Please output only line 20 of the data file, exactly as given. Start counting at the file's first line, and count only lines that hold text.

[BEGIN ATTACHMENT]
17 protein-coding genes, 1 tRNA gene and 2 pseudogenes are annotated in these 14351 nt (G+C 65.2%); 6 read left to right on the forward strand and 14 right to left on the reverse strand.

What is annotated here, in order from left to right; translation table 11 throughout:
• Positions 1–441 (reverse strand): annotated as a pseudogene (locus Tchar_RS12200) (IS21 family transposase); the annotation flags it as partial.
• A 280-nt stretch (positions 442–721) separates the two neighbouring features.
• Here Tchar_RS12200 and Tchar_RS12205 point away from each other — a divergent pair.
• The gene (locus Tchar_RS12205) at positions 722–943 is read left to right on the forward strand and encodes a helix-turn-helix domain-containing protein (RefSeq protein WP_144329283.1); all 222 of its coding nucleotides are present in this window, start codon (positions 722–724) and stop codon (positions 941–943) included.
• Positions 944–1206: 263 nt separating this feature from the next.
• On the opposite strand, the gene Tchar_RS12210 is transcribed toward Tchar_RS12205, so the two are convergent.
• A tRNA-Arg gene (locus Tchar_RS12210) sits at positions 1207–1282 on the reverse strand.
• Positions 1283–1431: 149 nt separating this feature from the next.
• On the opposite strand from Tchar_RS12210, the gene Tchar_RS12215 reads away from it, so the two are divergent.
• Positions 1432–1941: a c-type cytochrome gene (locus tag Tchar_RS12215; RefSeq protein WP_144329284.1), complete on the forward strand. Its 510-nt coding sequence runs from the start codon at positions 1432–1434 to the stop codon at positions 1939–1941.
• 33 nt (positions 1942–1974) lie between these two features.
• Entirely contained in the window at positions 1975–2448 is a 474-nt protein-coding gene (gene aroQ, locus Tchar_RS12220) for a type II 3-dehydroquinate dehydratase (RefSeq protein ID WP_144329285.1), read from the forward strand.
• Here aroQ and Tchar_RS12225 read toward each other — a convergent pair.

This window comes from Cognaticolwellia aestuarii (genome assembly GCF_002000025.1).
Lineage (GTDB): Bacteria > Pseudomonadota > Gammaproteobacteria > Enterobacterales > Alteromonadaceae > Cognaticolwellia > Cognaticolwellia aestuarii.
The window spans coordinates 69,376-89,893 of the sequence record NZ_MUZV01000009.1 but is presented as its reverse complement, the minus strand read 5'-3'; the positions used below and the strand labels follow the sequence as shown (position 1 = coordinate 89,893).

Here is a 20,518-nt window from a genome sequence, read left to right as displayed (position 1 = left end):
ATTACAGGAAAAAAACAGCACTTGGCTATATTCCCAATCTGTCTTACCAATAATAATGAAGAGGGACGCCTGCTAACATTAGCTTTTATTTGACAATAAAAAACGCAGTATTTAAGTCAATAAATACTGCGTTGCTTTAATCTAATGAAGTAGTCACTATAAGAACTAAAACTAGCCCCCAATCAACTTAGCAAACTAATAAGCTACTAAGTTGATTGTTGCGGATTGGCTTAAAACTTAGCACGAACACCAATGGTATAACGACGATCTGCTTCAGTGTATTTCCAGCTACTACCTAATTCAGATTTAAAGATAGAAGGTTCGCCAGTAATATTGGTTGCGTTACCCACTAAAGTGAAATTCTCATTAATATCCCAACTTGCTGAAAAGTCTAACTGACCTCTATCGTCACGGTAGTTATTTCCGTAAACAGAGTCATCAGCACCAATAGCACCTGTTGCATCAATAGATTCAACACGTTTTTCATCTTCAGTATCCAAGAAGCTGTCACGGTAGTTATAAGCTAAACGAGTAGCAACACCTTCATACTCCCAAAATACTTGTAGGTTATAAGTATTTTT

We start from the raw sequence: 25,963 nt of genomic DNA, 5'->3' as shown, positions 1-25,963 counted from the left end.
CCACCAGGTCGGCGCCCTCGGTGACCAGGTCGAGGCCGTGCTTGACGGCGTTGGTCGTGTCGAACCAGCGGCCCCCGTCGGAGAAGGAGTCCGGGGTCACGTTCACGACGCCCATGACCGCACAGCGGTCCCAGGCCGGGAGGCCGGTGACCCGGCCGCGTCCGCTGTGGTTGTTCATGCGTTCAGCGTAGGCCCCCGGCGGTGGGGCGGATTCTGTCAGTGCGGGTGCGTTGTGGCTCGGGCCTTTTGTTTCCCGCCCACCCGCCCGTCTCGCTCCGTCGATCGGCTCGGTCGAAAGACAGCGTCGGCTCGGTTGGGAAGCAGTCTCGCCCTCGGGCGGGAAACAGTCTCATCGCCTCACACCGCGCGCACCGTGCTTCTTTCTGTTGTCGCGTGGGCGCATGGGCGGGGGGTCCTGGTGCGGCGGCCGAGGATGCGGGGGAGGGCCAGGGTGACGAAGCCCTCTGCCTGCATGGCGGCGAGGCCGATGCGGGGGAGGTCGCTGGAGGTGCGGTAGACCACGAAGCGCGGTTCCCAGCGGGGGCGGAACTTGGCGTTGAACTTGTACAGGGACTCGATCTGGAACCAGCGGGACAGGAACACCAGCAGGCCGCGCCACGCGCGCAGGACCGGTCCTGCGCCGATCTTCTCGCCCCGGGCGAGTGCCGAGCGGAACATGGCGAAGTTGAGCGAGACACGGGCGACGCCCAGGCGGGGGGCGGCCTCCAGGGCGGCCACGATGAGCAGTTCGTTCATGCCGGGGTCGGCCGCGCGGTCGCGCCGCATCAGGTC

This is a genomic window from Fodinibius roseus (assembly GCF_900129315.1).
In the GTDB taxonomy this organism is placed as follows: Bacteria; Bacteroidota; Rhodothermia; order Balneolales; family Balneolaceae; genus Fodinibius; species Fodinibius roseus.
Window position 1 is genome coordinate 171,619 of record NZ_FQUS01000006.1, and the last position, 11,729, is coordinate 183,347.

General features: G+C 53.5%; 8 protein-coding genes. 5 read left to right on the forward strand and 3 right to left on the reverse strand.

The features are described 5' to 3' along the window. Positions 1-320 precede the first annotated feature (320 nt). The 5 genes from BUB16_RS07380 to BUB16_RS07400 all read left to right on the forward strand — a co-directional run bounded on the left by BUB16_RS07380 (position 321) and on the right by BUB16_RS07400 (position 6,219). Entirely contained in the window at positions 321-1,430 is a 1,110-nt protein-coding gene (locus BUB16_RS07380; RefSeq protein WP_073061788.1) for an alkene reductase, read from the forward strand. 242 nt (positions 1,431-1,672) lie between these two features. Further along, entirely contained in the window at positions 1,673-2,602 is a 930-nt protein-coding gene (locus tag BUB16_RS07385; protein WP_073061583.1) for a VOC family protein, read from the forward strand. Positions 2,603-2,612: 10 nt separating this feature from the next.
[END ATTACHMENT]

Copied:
ATTACAGGAAAAAAACAGCACTTGGCTATATTCCCAATCTGTCTTACCAATAATAATGAAGAGGGACGCCTGCTAACATTAGCTTTTATTTGACAATAAAAAACGCAGTATTTAAGTCAATAAATACTGCGTTGCTTTAATCTAATGAAGTAGTCACTATAAGAACTAAAACTAGCCCCCAATCAACTTAGCAAACTAATAAGCTACTAAGTTGATTGTTGCGGATTGGCTTAAAACTTAGCACGAACACCAATGGTATAACGACGATCTGCTTCAGTGTATTTCCAGCTACTACCTAATTCAGATTTAAAGATAGAAGGTTCGCCAGTAATATTGGTTGCGTTACCCACTAAAGTGAAATTCTCATTAATATCCCAACTTGCTGAAAAGTCTAACTGACCTCTATCGTCACGGTAGTTATTTCCGTAAACAGAGTCATCAGCACCAATAGCACCTGTTGCATCAATAGATTCAACACGTTTTTCATCTTCAGTATCCAAGAAGCTGTCACGGTAGTTATAAGCTAAACGAGTAGCAACACCTTCATACTCCCAAAATACTTGTAGGTTATAAGTATTTTT